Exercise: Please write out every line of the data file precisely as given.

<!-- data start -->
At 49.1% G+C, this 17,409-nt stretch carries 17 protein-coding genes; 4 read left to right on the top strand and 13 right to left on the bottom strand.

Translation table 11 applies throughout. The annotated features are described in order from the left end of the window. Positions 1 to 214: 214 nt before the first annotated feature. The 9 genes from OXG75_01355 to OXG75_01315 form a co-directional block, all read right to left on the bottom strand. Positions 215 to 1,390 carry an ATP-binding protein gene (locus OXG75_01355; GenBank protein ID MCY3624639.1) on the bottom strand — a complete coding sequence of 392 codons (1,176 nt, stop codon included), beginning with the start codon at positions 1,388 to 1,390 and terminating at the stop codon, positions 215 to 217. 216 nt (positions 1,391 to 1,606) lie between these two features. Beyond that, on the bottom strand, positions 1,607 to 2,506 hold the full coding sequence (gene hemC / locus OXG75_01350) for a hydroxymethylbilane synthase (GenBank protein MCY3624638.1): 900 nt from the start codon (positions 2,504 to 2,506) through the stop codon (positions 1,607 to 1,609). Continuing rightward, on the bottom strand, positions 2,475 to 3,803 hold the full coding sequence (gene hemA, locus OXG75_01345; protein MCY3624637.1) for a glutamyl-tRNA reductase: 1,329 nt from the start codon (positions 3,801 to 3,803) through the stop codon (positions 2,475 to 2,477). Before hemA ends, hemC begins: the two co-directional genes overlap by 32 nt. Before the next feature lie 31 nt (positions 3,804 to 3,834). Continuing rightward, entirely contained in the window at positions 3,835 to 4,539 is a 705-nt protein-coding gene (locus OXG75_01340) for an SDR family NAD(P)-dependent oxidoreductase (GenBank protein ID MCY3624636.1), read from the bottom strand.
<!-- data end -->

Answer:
At 49.1% G+C, this 17,409-nt stretch carries 17 protein-coding genes; 4 read left to right on the top strand and 13 right to left on the bottom strand.

Translation table 11 applies throughout. The annotated features are described in order from the left end of the window. Positions 1 to 214: 214 nt before the first annotated feature. The 9 genes from OXG75_01355 to OXG75_01315 form a co-directional block, all read right to left on the bottom strand. Positions 215 to 1,390 carry an ATP-binding protein gene (locus OXG75_01355; GenBank protein ID MCY3624639.1) on the bottom strand — a complete coding sequence of 392 codons (1,176 nt, stop codon included), beginning with the start codon at positions 1,388 to 1,390 and terminating at the stop codon, positions 215 to 217. 216 nt (positions 1,391 to 1,606) lie between these two features. Beyond that, on the bottom strand, positions 1,607 to 2,506 hold the full coding sequence (gene hemC / locus OXG75_01350) for a hydroxymethylbilane synthase (GenBank protein MCY3624638.1): 900 nt from the start codon (positions 2,504 to 2,506) through the stop codon (positions 1,607 to 1,609). Continuing rightward, on the bottom strand, positions 2,475 to 3,803 hold the full coding sequence (gene hemA, locus OXG75_01345; protein MCY3624637.1) for a glutamyl-tRNA reductase: 1,329 nt from the start codon (positions 3,801 to 3,803) through the stop codon (positions 2,475 to 2,477). Before hemA ends, hemC begins: the two co-directional genes overlap by 32 nt. Before the next feature lie 31 nt (positions 3,804 to 3,834). Continuing rightward, entirely contained in the window at positions 3,835 to 4,539 is a 705-nt protein-coding gene (locus OXG75_01340) for an SDR family NAD(P)-dependent oxidoreductase (GenBank protein ID MCY3624636.1), read from the bottom strand.